It is not a zero sum game as it is often portrayed. These initiatives can have a significant and positive impact on each other.
APEC is a key example of this, and there are many other regional and bilateral initiatives being pursued in the Asia-Pacific region that can complement multilateral rules and act as building blocks for the global system.
However, this doesn’t change the fact that, even if all regional agreements could be completed tomorrow, we would still need the WTO.
Almost none of the global trade challenges we face today, whether related to the digital economy, or agricultural or fisheries subsidies, would be easier to solve outside of the multilateral system.
That's why it matters so much that we keep strengthening and improving the multilateral system. We have made real progress on this front.
For many years up until 2013, the WTO was seen as a place where you could not do business.
Not anymore. We have been innovating, doing things differently, and recent WTO negotiating successes prove that the system can deliver.
In 2013 we delivered the Trade Facilitation Agreement. It was the first major multilateral deal in the organization's history. And it was a big one. This deal has huge economic significance. Full implementation could cut trade costs globally by an average of 14.3 per cent. This is a bigger impact than the elimination of all remaining tariffs in the world today.
Then, two years after that breakthrough, we delivered the WTO's biggest ever agriculture reform, with the decision to abolish agricultural export subsidies.
In addition to that, a group of members agreed on the expansion of the WTO's Information Technology Agreement. This deal eliminates tariffs on a range of new generation IT products, trade in which is worth around 1.3 trillion dollars per year.
And these deals did not just stay on paper. We are seeing them through into reality. This year we have already seen the entry into force of the Trade Facilitation Agreement and the TRIPS amendment, which eases the access of essential medicines for the poorest countries.
Besides their economic significance, I think these breakthroughs achieved more than the sum of their parts. They showed that the 164 WTO members could work together in a meaningful way to solve the most complex problems they face.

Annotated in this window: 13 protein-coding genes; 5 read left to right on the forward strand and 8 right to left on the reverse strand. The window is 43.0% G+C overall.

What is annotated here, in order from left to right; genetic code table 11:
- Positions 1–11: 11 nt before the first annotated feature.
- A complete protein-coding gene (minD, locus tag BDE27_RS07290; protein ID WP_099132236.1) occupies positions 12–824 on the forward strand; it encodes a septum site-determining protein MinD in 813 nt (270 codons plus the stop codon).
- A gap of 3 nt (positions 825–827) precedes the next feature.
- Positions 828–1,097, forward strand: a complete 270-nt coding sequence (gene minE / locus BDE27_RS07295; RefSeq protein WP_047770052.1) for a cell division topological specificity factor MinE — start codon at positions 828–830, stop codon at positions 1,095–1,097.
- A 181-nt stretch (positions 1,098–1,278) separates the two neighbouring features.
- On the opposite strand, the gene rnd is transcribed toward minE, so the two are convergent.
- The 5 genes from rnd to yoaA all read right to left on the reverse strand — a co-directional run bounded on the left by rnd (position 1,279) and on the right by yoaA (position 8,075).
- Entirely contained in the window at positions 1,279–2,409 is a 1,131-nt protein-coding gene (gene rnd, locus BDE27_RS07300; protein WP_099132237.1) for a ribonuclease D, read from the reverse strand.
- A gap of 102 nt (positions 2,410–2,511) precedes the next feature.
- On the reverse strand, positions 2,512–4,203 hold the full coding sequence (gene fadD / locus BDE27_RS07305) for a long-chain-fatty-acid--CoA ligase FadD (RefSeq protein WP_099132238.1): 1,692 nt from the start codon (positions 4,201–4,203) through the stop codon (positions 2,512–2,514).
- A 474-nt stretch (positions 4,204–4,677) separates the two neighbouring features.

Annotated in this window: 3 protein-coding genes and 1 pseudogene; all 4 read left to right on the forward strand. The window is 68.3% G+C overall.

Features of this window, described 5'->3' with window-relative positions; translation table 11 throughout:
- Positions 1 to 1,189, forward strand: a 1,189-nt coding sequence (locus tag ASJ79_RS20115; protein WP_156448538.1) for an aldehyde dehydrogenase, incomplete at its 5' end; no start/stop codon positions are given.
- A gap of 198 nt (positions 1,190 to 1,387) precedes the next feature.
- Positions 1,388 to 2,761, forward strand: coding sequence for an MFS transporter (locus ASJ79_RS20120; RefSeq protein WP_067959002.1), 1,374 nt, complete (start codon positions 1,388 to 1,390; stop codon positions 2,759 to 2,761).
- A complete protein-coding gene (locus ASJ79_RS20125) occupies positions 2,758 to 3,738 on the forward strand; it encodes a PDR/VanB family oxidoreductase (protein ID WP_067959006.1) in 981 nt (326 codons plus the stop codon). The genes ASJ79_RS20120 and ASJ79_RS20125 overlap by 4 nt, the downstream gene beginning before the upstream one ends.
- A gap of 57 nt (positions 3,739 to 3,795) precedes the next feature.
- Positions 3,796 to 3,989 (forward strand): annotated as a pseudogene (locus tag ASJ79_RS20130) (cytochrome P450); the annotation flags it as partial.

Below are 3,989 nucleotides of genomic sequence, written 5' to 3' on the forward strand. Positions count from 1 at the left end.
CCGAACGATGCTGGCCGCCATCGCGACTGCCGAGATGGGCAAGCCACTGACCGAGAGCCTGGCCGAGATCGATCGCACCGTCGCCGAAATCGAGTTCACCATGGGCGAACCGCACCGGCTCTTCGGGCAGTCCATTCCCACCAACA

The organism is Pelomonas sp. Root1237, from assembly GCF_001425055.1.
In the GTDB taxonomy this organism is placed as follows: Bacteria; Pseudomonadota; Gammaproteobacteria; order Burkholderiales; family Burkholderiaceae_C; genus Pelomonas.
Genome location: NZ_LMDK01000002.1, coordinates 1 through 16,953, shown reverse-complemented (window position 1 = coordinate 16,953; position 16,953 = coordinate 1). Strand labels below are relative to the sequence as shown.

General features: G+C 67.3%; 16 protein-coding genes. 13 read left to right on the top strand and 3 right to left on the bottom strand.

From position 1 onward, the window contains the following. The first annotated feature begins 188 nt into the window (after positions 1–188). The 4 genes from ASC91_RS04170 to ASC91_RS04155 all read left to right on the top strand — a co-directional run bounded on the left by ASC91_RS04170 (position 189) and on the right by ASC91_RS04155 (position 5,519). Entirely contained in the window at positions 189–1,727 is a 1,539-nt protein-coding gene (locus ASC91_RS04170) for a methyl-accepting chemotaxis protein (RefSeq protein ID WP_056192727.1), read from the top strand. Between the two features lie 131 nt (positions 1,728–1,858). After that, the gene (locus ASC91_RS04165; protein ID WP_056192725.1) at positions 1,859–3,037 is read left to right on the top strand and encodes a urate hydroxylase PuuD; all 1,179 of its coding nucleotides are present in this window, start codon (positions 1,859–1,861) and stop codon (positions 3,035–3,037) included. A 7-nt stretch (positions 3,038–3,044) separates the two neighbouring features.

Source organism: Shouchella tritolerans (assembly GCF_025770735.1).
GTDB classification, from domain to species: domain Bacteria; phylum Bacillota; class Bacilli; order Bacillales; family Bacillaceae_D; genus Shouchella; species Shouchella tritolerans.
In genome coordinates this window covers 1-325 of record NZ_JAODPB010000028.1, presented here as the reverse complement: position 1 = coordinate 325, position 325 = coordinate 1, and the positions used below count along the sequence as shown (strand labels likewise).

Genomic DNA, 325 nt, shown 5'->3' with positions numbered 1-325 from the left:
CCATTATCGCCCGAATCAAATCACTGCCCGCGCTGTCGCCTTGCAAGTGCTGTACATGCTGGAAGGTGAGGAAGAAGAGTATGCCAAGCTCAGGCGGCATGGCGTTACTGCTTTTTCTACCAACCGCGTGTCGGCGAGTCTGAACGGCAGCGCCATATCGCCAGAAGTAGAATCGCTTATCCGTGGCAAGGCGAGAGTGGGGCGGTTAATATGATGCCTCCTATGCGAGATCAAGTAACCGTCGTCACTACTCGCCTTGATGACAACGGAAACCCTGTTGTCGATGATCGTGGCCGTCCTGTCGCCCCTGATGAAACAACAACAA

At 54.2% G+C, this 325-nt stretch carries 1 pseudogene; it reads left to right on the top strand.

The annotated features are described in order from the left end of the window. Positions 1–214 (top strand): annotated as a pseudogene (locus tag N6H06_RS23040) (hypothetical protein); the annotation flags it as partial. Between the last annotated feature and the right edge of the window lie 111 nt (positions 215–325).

We need to keep this drive, strengthening and improving the trading system so it can deliver even more for growth, development and inclusivity.
An important milestone on this front is our upcoming WTO Ministerial Conference in Buenos Aires in December.
Members are currently discussing how we can make progress on a number of fronts.
Agriculture is a prominent theme – with a strong focus on domestic support, and issues related to food security in developing countries.
Similarly, there is appetite among some to take action on services regulations.
Members are looking at ways to limit subsidies which lead to overfishing.
They are discussing measures in support of developing and least developed countries.
And there is increasing interest among some in discussing other issues such as e-commerce, investment facilitation, and how to help small and medium-sized enterprises to trade.
These conversations continue to be very constructive and dynamic. I think we are seeing more pragmatism, realism and flexibility in our debates than ever.
However, at present there is no easy or obvious solution on any of these fronts. And, as you know, we will need all WTO members on board. So this will be challenging and we need to keep working.
Buenos Aires is a very important milestone for the organization and for global trade. We should seek to deliver everything we can by December. But we have to have one eye on the longer term.
We need to leave Buenos Aires with members committed to strengthening the trading system, and with a clear path forward for our future work.
The global trading system has been – and will remain – a work in progress.
Cooperation at the global level will be essential to ensure that the system is as strong and as inclusive as possible. And, as ever, I count on APEC's leadership on this front.
At a time of rapid economic change, we need to ensure that trade contributes to solving the myriad of problems that the world is wrestling with today.